35 Rittel, Reasoning ofDesigners, 5.

Third Dip into the Knowledge Pool: Design Reasoning Is About Framing

In this scoop I touch on some of what design research tells us about the designer's set of resources and skills to create a productively bounded design task, to set its scope, to impose order on it, and to guide progress with it.

Rittel talks of epistemic freedom, which manifests as a freedom from a prescribed set of steps to follow, leaving the designer to judge how design proceeds. "Nothing has to be or to remain as it is or as it appears to be."35 We might say designers' epistemic freedom condemns them to taking responsibility for their actions/decisions. Here lies the cause of the fundamental necessity for designers to have learned the skills of justification, giving and taking critical feedback, and understanding how design proposals operate rhetorically. Nelson and Stolterman approach this condition by writing of first intentions, the designer's choice of which way to set out. "Any design process can unfold in an infinite number of directions ... the design process is not about approaching the design situation with the ambition to 'uncover' the right problem or 'discover' the right solution... things will be made to become real because of the path the design journey sets out on."36

36 Harold G. Nelson and Erik Stolterman, The Design Way: Intentional Change in an Unpredictable World, 2nd ed. (Cambridge, Mass.: MIT Press, 2012), 245.

37 Jane Darke, "The Primary Generator and the Design Process," Design Studies 1, no. 1 (1979): 36.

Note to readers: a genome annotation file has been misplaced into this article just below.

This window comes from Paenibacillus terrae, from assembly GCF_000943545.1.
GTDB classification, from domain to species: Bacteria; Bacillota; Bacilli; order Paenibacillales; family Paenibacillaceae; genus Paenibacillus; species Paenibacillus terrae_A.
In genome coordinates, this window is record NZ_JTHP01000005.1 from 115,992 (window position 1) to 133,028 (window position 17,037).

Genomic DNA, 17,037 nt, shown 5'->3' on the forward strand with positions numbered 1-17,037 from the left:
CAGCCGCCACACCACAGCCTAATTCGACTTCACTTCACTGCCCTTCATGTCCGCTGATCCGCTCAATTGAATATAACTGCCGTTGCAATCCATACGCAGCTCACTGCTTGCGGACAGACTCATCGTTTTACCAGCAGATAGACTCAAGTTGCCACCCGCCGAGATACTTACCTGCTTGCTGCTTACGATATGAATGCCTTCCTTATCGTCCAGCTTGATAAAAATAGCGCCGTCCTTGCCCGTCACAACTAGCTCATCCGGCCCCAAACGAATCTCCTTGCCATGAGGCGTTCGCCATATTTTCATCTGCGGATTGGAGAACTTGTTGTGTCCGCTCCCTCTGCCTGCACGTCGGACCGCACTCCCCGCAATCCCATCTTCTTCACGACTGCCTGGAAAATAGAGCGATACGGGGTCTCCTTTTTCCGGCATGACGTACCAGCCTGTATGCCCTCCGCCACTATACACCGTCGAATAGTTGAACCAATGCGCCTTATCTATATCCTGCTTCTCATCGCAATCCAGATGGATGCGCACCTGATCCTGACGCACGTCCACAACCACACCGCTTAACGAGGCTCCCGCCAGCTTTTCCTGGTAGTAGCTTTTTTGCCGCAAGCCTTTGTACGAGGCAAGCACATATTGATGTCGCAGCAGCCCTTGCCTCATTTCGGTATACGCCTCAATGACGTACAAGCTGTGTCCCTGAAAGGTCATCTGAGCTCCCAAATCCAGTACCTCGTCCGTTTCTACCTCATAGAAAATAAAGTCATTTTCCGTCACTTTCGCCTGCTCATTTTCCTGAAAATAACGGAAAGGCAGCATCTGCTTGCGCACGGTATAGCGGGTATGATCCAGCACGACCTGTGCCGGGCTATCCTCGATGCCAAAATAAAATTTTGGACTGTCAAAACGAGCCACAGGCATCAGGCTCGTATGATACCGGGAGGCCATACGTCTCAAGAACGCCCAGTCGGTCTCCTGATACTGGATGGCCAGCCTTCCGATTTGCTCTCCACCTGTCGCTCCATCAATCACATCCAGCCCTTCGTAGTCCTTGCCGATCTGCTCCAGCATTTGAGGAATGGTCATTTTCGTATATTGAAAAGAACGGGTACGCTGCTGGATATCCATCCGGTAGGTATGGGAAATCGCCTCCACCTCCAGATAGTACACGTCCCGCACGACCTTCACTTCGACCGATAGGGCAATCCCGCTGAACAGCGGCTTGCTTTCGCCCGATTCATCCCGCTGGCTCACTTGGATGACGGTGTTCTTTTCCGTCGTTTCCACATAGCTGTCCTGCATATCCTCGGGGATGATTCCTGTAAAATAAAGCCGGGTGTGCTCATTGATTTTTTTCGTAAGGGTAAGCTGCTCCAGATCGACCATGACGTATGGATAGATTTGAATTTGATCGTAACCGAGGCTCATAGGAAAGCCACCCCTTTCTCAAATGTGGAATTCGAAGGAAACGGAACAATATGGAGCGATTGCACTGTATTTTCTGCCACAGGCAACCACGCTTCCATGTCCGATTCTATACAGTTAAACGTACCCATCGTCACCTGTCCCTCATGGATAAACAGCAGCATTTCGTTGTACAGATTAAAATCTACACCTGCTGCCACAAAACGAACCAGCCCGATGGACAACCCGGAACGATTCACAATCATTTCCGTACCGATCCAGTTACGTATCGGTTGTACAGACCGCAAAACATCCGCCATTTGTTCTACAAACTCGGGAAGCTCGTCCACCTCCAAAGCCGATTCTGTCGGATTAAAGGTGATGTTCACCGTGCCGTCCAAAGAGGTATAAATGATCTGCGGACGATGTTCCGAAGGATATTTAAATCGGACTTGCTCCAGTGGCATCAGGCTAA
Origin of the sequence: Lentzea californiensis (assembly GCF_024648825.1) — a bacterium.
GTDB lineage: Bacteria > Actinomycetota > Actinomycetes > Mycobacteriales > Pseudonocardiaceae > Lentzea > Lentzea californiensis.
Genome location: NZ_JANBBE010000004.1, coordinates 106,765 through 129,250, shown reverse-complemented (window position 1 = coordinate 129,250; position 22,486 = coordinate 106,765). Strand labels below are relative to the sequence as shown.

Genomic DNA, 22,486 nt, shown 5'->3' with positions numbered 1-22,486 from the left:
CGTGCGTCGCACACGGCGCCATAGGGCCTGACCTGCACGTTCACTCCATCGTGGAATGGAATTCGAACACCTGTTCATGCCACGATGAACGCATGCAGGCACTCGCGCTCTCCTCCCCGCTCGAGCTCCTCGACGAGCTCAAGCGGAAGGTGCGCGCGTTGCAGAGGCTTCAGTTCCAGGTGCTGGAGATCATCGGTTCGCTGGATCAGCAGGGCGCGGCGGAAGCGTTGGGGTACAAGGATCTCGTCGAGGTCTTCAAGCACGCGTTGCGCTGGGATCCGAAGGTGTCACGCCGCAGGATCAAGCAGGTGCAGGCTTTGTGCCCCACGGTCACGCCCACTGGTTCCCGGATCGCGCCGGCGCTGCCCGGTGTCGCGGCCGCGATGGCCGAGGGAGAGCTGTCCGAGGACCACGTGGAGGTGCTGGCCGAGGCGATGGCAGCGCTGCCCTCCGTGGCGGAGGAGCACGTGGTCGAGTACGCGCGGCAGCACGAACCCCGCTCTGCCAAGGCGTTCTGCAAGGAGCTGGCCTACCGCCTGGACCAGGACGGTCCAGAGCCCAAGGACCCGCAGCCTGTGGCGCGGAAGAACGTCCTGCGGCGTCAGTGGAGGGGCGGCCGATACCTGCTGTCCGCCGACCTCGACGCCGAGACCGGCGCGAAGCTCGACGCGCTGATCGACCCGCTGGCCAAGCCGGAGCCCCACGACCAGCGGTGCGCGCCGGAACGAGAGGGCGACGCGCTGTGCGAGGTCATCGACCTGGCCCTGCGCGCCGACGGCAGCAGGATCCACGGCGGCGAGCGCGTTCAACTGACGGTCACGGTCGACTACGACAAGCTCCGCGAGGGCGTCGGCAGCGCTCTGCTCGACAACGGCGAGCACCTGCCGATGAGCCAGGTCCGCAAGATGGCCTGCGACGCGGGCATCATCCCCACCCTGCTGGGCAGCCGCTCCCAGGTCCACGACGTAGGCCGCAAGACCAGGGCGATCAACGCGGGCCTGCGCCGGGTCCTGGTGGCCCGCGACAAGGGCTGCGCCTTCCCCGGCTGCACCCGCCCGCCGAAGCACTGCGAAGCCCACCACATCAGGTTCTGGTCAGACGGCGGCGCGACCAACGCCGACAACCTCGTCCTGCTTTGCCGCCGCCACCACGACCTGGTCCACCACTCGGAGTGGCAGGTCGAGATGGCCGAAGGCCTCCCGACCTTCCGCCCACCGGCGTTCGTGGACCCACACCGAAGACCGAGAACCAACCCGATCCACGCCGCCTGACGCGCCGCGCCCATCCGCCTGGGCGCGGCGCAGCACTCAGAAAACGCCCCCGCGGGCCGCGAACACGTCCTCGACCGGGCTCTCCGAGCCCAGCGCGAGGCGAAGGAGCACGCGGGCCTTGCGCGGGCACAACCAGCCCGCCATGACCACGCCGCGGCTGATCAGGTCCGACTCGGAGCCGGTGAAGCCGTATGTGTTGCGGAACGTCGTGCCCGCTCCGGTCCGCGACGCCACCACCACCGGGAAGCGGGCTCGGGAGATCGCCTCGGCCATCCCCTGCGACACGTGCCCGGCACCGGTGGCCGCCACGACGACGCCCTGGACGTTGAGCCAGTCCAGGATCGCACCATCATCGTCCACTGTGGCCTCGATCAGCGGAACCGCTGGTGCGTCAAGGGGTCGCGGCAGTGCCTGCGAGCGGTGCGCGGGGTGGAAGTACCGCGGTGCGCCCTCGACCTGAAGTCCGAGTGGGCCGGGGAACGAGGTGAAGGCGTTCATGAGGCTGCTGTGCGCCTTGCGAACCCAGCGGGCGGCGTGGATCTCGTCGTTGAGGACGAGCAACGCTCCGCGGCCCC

38 Kees Dorst, "The Core of 'Design Thinking' and Its Application," Design Studies 32, no. 6 (2011): 521-32.

39 Cameron Tonkinwise, "A Taste for Practices: Un-repressing Style in Design Thinking," Design Studies 32, no. 6 (2011): 533-45.

40 Bryan Lawson, Design in Mind (Oxford, UK: Butterworth Architecture, 1994).

41 Lawson, Design in Mind.

42 UK Design Council, A Study of the Design Process (London: Design Council, 2005), accessed January 20, 2016, http://www. default/files/asset/document/ ElevenLessons_Design_Council %20(2).pdf.

43 "Design Thinking Resources," IDEO, accessed January 8, 2016, http://www.; Tim Brown, Change by Design: How Design Thinking Transforms Organizations and Inspires Innovation (New York: Harper Business, 2009).

44 Simon, The Sciences ofthe Artificial, 133.

45 "Our Way of Working," Stanford University, accessed January 8, 2016, http://dschool. #design-thinking.

Enabling constraints that shape a design task that is tractable are designer-imposed and not implied, logical, or uncovered necessities. One of the earliest articulations of a mechanism for imposing order is that of Jane Darke, who identified a phenomenon — titled primary generator37 — that serves variously to give structure and direction or order and form to design enquiry. Other researchers' work has looked at the finer nuances of imposed constraints and how some serve and endure through creative processes and manifest in the designed outcome, whilst others function as scaffolding to be discarded once their job is done.